Canadians still support immigration
by Michael Scott
What do Canadians think about immigration? Like other countries, the opinions vary, but there is objective evidence to show that Canadians continue to support immigration to the country. CIC News published the results of an October survey conducted by the Environics Institute, which show only a minor change in the level of support since February 2018. This is surprising given the increased politicization of the issue in the United States and across Europe.
In response to the statement, “Overall, there is too much immigration to Canada,” 58 per cent of those interviewed disagreed, down slightly from the 60 per cent in February. The number of Canadians who think Canada has too much immigration remained unchanged at 35 per cent while the number with no clear opinion increased by two points to seven per cent. More than three quarters of Canadian respondents continue to believe that immigration has a positive impact on the country. This is down slightly from the 80 per cent who responded positively to this question and the number of Canadians who oppose this positive view on immigration rose from 16 to 18 per cent. The survey found that Canadians who think immigration has made Canada a better place is almost a 3 to 1 margin (45 per cent versus 17 per cent). “There is no public consensus on the overall impact that immigration has on the country, but the balance of opinion is clearly in a positive direction, and has held steady for the past seven years,” the study concludes.
Integration of newcomers continues to be an issue for all Canadians. The study found that 52 per cent of Canadian respondents think newcomers are not adopting Canadian values, slightly more than those who think they are. Overall the survey found that concerns about integration “remain lower than for most of the last 25 years.” Both Canadian-born and foreign-born respondents share this attitude and value respect for Canadian history and culture first, along with fluency in English and French languages, and tolerance and respect for each other. But immigration issues are well down the list of items most Canadians are focused on, such as the economy, heath care and the environment.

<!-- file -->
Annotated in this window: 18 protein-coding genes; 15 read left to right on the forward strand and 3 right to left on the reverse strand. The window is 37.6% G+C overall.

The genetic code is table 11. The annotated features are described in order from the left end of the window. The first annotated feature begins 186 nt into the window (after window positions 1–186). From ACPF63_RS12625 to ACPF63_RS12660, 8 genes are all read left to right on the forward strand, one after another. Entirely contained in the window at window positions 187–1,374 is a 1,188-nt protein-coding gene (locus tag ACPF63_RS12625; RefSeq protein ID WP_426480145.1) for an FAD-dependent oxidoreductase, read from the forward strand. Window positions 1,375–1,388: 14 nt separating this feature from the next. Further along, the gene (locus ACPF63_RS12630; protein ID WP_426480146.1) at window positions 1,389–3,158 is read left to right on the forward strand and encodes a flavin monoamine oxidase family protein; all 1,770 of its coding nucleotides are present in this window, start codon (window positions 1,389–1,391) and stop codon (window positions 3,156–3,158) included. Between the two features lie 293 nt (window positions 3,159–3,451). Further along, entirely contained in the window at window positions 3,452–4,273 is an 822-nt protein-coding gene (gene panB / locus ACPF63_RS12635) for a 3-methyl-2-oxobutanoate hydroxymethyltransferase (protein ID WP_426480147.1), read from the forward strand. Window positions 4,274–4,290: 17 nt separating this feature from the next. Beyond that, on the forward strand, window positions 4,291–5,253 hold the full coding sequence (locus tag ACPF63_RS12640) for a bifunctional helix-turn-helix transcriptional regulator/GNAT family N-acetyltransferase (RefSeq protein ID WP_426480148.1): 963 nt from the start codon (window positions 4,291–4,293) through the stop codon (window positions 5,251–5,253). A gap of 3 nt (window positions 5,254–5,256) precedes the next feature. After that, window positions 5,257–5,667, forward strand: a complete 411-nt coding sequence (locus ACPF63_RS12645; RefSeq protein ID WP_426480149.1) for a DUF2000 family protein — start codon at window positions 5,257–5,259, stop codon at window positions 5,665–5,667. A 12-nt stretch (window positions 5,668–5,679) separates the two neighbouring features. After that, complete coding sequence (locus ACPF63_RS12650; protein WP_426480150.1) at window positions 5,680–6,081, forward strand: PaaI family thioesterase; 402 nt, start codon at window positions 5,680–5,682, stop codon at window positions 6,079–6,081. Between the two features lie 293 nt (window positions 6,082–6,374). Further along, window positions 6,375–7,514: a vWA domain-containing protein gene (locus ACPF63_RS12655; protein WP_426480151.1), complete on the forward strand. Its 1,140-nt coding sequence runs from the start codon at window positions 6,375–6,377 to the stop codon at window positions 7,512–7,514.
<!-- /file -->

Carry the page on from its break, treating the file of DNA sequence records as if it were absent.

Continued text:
In terms of demographics the survey reports that British Columbia leads all provinces in having a positive opinion about immigration with 63 per cent disagreeing with the statement that Canada “has too much immigration.” Sixty per cent of Canadians under the age of 40 and 70 per cent with university degrees also disagreed with the statement. In contrast to BC, 42 per cent of respondents in Alberta agreed with the statement that Canada welcomes too many immigrants and Canadians, as did persons with high school or lower education.
The overall results are encouraging especially in world where we have to tolerate the ignorance and intolerance of leaders such as Donald Trump. But then again, Canada is different. It is noteworthy that roughly 35 per cent of Canadians oppose immigration and this number mirrors the hard-core support in the United States for Trump. Maybe we are not so different. We should, however, take comfort in the survey results but remain vigilant to protect Canadian values and immigration efforts. Efforts such as: opening the doors for refugees; the reunification of families; the recruitment of temporary foreign students and workers; and permanent immigration of skilled worker immigration under the federal Express Entry or the provincial nominee programs. Thank you to the survey respondents who confirm the fact that Canadians support immigration to the country.
Michael Scott is a Regulated Canadian Immigration Consultant (RCIC, R525678) who has 30 years of experience with Canada Immigration and the Manitoba Provincial Nominee Program. He currently works as a licensed consultant with R.B. Global Immigration Consultants Ltd. 204-691-1166 or 204-227-0292. E-mail: firstname.lastname@example.org.